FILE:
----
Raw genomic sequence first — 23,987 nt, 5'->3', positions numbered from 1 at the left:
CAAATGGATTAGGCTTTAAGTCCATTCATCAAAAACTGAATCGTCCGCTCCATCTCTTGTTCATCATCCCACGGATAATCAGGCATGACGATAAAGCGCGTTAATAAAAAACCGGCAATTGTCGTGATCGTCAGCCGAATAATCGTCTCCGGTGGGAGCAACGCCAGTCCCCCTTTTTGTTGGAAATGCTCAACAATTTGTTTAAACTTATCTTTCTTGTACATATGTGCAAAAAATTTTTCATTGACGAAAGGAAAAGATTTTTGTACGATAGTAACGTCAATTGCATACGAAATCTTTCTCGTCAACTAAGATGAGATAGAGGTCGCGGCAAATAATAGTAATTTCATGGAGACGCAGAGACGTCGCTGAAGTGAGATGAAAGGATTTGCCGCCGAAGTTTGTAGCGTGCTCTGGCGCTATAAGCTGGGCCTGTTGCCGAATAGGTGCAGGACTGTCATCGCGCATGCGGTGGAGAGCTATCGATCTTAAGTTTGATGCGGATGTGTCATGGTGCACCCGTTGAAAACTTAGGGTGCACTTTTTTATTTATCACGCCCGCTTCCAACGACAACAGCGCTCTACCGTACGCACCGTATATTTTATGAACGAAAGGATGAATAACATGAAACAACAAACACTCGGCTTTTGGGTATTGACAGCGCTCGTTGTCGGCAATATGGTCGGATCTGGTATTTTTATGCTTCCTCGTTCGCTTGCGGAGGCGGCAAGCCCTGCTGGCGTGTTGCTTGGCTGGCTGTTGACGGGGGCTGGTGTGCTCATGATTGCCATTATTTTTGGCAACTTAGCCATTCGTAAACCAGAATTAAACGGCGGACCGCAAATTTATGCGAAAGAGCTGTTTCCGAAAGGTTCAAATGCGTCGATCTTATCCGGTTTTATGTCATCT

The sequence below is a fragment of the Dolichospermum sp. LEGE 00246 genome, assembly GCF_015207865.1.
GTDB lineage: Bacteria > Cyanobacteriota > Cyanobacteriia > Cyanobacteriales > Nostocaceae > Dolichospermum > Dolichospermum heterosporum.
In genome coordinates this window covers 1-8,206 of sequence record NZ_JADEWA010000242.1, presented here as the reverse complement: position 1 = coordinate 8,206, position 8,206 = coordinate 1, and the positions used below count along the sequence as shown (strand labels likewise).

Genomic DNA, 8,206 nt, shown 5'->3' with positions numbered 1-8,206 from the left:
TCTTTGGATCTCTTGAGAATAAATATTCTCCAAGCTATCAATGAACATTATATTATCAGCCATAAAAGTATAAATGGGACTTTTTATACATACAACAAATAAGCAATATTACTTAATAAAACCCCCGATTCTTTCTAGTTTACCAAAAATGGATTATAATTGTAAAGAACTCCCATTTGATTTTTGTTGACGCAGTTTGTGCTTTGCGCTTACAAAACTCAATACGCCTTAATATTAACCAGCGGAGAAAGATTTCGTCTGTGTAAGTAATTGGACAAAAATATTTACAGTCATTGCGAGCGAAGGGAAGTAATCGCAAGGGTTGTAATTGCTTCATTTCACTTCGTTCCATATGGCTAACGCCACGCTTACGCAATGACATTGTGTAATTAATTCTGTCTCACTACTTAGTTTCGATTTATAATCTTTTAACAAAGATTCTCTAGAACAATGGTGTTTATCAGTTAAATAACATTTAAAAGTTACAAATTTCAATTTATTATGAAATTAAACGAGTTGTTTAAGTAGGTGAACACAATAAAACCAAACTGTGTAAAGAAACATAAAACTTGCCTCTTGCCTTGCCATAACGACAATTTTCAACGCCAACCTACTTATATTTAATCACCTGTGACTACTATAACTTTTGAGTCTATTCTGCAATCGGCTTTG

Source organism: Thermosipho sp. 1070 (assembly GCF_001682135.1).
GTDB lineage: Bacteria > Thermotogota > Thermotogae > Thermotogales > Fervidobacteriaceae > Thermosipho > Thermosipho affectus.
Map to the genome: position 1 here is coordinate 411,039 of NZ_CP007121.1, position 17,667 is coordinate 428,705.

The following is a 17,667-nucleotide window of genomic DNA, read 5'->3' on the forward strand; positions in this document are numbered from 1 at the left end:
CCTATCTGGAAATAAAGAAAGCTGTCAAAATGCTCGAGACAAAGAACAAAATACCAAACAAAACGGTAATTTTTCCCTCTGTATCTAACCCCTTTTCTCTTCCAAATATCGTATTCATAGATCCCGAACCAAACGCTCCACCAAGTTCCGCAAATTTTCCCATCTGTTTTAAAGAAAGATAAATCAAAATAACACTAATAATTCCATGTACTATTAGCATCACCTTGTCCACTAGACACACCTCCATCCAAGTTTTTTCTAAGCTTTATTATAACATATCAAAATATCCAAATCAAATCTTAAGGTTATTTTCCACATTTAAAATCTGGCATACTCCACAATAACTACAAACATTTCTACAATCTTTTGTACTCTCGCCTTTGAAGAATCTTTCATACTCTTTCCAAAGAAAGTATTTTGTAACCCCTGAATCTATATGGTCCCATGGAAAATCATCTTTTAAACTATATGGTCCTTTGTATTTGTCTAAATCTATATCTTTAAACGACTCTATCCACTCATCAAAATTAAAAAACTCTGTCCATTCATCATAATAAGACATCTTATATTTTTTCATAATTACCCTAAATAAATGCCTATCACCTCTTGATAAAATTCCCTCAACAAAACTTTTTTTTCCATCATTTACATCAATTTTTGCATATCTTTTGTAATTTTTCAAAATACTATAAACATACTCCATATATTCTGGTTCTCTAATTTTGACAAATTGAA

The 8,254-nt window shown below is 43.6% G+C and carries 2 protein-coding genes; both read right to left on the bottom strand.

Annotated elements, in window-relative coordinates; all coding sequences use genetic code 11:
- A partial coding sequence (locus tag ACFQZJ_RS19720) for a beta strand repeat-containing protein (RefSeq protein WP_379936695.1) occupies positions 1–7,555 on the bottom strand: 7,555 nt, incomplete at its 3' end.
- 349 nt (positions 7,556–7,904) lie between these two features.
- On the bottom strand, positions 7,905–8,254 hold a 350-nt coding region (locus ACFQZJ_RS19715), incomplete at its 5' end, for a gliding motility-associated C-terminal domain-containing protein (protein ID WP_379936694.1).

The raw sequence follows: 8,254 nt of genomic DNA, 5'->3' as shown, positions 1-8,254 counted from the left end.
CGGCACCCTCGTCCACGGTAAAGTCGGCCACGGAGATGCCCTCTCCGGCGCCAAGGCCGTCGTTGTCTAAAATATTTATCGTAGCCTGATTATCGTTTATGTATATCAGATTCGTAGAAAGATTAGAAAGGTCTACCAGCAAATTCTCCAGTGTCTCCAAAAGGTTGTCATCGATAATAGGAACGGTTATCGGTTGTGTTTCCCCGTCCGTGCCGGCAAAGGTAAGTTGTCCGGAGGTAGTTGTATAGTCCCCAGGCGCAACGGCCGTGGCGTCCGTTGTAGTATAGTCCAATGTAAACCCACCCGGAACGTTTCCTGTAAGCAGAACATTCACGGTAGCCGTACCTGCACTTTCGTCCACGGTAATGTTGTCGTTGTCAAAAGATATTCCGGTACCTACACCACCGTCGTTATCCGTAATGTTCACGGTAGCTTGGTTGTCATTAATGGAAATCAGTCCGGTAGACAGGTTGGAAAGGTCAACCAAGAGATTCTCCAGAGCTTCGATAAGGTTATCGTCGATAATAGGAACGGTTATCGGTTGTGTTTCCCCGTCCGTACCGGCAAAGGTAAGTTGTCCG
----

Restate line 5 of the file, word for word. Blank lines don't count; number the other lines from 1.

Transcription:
In genome coordinates this window covers 1-8,206 of sequence record NZ_JADEWA010000242.1, presented here as the reverse complement: position 1 = coordinate 8,206, position 8,206 = coordinate 1, and the positions used below count along the sequence as shown (strand labels likewise).